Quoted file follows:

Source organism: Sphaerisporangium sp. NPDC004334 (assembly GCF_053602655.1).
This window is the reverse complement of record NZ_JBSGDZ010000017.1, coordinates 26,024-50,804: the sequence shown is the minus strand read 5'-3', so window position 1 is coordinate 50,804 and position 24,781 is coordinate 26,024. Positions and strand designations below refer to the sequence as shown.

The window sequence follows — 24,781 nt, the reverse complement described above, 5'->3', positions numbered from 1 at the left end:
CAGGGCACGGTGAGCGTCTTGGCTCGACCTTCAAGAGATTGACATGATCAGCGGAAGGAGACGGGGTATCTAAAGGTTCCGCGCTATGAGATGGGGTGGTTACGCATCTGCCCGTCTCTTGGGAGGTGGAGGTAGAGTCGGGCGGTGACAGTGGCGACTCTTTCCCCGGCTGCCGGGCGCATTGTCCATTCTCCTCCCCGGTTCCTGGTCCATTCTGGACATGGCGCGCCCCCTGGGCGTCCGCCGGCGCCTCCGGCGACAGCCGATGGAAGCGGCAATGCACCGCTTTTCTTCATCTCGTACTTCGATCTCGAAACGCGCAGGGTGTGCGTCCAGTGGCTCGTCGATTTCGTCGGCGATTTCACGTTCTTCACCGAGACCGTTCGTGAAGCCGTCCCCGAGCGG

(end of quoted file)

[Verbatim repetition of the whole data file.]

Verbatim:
Source organism: Sphaerisporangium sp. NPDC004334 (assembly GCF_053602655.1).
This window is the reverse complement of record NZ_JBSGDZ010000017.1, coordinates 26,024-50,804: the sequence shown is the minus strand read 5'-3', so window position 1 is coordinate 50,804 and position 24,781 is coordinate 26,024. Positions and strand designations below refer to the sequence as shown.

The window sequence follows — 24,781 nt, the reverse complement described above, 5'->3', positions numbered from 1 at the left end:
CAGGGCACGGTGAGCGTCTTGGCTCGACCTTCAAGAGATTGACATGATCAGCGGAAGGAGACGGGGTATCTAAAGGTTCCGCGCTATGAGATGGGGTGGTTACGCATCTGCCCGTCTCTTGGGAGGTGGAGGTAGAGTCGGGCGGTGACAGTGGCGACTCTTTCCCCGGCTGCCGGGCGCATTGTCCATTCTCCTCCCCGGTTCCTGGTCCATTCTGGACATGGCGCGCCCCCTGGGCGTCCGCCGGCGCCTCCGGCGACAGCCGATGGAAGCGGCAATGCACCGCTTTTCTTCATCTCGTACTTCGATCTCGAAACGCGCAGGGTGTGCGTCCAGTGGCTCGTCGATTTCGTCGGCGATTTCACGTTCTTCACCGAGACCGTTCGTGAAGCCGTCCCCGAGCGG